In his Daily Market Notes investment strategist Louis Navellier sums up key themes for 2021 and 2022.
The big story for 2021 has been that inflation has spun out of control, which was sparked by (1) the ban on drilling on federal land, (2) the port bottlenecks and (3) the Fed pumping too much money in the U.S. economy. Although a federal judge overrode the Biden Administration’s federal drilling ban, the Energy Department remains hostile to independent energy, so the production of both crude oil and natural gas in the U.S. has ebbed. The ultimate insult was that many independent operators abandoned natural gas wells in the Permian Basin, especially in Southeastern New Mexico, so tons of natural gas and methane have needlessly escaped into the atmosphere, which is not what the climate activists wanted. Part of the proposed Build Back Better Act are several hundred million dollars to cap these abandoned wells. The Energy Department could simply honor the federal judge’s ruling, reactivate these wells, stop the leakage and help get energy prices lower with increased supply.
The good news is that in a roaring inflationary environment, residential real estate and stocks remain the best way to protect yourself against inflation, so both growth stocks and dividend growth stocks are expected to remain an oasis for investors. Millions of new investors have opened brokerage accounts since investors are increasingly turning to stocks to protect themselves against the highest inflation in 39 years (since 1982).
The net result is that 2021 has been a great year for stocks, but the financial media continues to try to scare investors by pointing out that Elon Musk and other billionaires are selling a record amount of stock and insinuating that if the “smart money” is selling, then a stock market correction may be imminent. However, The Wall Street Journal also recently pointed out that in the third quarter, stock buybacks rose to $234.5 billion in the third quarter, which is an all-time record. This may explain why companies continue to post better than expected earnings since stock buybacks boost the underlying earnings per share.
As far as a correction being imminent, we already had it between November 26th and December 3rd, when the stock market overreacted to the Covid-19 Omicron variant as well as unnecessary fears of Fed tapering. Fortunately, the Treasury Department recently conducted successful Treasury securities and although intermediate yields rose slightly, the 10-year Treasury and other long-term bond yields remain remarkably stable. As an example, the Treasury Department sold $36 billion in 10-year bonds in the latest auction with foreign buyers accounting for just slightly less than 69% of all bidders. The bid-to-cover ratio was 2.43, which is very healthy, so the 10-year bond yield only rose slightly and has since fallen. Since there continues to be robust international demand for Treasury securities, it will allow the Fed to taper a bit more and further reduce its quantitative easing.
As we close out 2021, the U.S. dollar remains very strong as international investors increasingly invest in the U.S. since we have positive interest rates (versus flat to negative interest rates in Japan and Europe) and a strong currency. The ISM service index is at a record high, plus the ISM manufacturing index remains robust, so fourth-quarter GDP growth is shaping up to be one for the record books! Approximately half the sales for the S&P 500 are outside of the U.S., so a strong U.S. dollar will help to create record sales and boost earnings for multi-international stocks.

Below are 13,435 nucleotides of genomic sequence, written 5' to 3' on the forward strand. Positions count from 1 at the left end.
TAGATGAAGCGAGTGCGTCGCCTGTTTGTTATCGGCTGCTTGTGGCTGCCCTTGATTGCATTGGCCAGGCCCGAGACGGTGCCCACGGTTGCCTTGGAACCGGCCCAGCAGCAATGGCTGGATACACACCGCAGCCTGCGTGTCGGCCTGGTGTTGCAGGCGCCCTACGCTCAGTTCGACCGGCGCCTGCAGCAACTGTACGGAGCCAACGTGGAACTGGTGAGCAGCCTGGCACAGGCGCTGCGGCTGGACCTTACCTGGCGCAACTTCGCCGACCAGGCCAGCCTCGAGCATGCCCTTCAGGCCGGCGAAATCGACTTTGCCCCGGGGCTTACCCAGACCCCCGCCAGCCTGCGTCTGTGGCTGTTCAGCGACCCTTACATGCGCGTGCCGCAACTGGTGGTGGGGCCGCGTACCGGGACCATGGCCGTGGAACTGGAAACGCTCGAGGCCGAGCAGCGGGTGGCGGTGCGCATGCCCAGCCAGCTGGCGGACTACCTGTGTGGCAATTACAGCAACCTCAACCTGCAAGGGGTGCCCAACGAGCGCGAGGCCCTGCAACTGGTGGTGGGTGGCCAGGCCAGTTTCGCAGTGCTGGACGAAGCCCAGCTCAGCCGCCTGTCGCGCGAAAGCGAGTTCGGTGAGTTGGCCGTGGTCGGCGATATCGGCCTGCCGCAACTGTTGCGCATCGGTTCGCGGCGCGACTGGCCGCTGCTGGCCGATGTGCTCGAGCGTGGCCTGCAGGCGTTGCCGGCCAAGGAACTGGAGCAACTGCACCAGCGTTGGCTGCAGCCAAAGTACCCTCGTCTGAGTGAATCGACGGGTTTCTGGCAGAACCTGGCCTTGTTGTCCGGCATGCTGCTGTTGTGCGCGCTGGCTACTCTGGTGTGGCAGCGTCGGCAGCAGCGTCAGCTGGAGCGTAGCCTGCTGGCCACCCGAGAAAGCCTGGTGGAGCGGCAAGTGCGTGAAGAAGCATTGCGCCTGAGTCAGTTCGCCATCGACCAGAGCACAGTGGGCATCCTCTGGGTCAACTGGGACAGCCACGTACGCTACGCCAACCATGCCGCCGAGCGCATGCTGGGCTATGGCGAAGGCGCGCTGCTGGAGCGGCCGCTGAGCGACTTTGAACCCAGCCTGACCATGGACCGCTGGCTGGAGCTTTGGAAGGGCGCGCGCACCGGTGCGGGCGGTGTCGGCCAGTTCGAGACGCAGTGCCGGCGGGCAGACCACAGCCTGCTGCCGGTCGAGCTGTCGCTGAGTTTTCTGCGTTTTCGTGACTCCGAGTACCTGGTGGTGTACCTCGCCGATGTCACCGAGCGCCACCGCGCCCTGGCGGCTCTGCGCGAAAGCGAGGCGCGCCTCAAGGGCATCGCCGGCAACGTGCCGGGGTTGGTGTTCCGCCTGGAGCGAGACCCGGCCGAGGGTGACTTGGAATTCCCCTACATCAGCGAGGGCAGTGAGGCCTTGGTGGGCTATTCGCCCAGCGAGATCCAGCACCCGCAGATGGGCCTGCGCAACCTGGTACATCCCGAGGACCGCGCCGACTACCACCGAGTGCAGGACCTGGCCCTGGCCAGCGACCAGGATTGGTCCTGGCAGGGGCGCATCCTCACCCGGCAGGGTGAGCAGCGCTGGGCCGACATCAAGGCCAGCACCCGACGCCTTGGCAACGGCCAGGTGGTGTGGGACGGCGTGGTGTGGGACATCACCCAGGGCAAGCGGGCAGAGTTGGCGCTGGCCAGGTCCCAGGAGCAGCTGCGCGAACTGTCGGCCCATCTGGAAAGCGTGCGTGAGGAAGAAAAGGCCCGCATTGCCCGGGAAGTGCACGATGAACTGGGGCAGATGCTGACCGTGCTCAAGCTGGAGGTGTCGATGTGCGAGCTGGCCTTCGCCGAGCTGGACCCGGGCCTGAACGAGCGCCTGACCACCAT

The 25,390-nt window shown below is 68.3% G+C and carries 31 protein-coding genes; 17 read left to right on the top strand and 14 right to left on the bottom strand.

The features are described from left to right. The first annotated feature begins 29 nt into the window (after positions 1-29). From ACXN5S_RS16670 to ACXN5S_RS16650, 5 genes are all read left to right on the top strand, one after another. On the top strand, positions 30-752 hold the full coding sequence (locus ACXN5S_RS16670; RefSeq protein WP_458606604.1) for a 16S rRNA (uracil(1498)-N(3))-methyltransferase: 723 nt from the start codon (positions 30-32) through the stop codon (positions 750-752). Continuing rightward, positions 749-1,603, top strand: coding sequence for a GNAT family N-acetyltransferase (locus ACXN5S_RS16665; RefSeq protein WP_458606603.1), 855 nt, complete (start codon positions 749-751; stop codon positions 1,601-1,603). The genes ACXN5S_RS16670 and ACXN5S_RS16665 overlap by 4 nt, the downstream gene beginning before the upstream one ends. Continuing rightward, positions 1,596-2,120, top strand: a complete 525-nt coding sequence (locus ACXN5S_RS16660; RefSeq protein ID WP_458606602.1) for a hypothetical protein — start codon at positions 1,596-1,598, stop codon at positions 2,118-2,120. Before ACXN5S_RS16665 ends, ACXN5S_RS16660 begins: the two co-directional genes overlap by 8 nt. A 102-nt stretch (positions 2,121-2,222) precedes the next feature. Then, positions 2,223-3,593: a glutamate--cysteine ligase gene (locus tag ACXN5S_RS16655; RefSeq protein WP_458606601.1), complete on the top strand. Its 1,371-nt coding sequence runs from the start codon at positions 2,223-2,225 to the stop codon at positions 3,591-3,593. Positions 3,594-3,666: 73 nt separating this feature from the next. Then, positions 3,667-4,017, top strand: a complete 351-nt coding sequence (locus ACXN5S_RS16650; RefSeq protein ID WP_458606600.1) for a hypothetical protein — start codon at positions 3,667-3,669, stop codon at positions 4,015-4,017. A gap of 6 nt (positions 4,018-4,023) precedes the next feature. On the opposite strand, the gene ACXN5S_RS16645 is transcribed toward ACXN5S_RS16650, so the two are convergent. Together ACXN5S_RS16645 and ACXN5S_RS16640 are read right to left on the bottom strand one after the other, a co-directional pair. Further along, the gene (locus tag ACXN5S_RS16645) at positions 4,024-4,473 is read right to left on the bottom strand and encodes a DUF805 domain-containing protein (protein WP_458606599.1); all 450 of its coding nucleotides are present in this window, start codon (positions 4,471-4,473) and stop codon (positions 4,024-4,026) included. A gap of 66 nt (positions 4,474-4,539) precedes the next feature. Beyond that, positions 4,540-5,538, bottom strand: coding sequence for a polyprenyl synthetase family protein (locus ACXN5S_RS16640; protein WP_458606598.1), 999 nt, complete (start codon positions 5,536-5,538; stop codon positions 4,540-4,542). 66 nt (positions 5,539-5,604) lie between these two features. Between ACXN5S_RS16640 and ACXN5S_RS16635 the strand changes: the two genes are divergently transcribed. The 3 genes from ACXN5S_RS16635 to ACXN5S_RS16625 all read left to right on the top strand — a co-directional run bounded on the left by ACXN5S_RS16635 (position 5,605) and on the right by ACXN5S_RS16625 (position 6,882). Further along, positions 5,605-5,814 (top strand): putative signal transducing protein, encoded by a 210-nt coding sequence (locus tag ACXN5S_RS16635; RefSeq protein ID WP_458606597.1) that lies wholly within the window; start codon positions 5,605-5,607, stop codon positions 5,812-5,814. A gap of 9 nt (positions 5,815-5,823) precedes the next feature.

Looking forward to 2022, I expect that growth and dividend growth stocks will continue to prosper. First, although year-over-year earnings comparisons are becoming more difficult, so I expect the breadth and power of the overall stock market to become more narrow, which is good news, since our stocks have traditionally prospered in a narrowing stock market environment. Second, the Fed will remain accommodative despite raising key interest rates and reducing its quantitative easing. Third, inflation will decelerate, but remain above the Fed’s target rates throughout 2022. Fourth, the leadership of both the House of Representatives and the Senate is expected to change in the mid-term elections, so Wall Street will finally get the divided government that it craves. Finally, inflation will fall under a 3% annual rate in late 2022, which the stock market is expected to celebrate.
Overall, I expect that growth and dividend growth stocks will remain an oasis amidst the inflationary bubbles rolling through the U.S. and world economy. As other countries persist with draconian lockdowns due to Covid-19, here in the U.S. lockdowns are no longer politically possible, since everyone who wants a vaccine can get one. As an example, despite record hospitalizations in Michigan, the governor does not dare impose more lockdowns, since she is running for reelection. The simple fact of the matter is that the U.S. remains an oasis for capitalism compared to the rest of the world.
The pandemic accelerated technological change and boosted productivity in the U.S., so companies can make more money with fewer workers. Artificial intelligence (e.g., Nvidia), cybersecurity (e.g., Crowdstrike & Fortinet), 5G (e.g., Alphabet, Cadence Design System, EPAM Systems & Keysight Technologies), electric vehicles (e.g., Ford, Panasonic and VW Group) and the semiconductor industries (e.g., KLA Corporation & United Microelectronics) are leading this productivity miracle. As investors, we have a lot to be excited about. Growth and dividend growth stocks represent a critical path, silver lining to prosperity, and the independence that successful investors enjoy.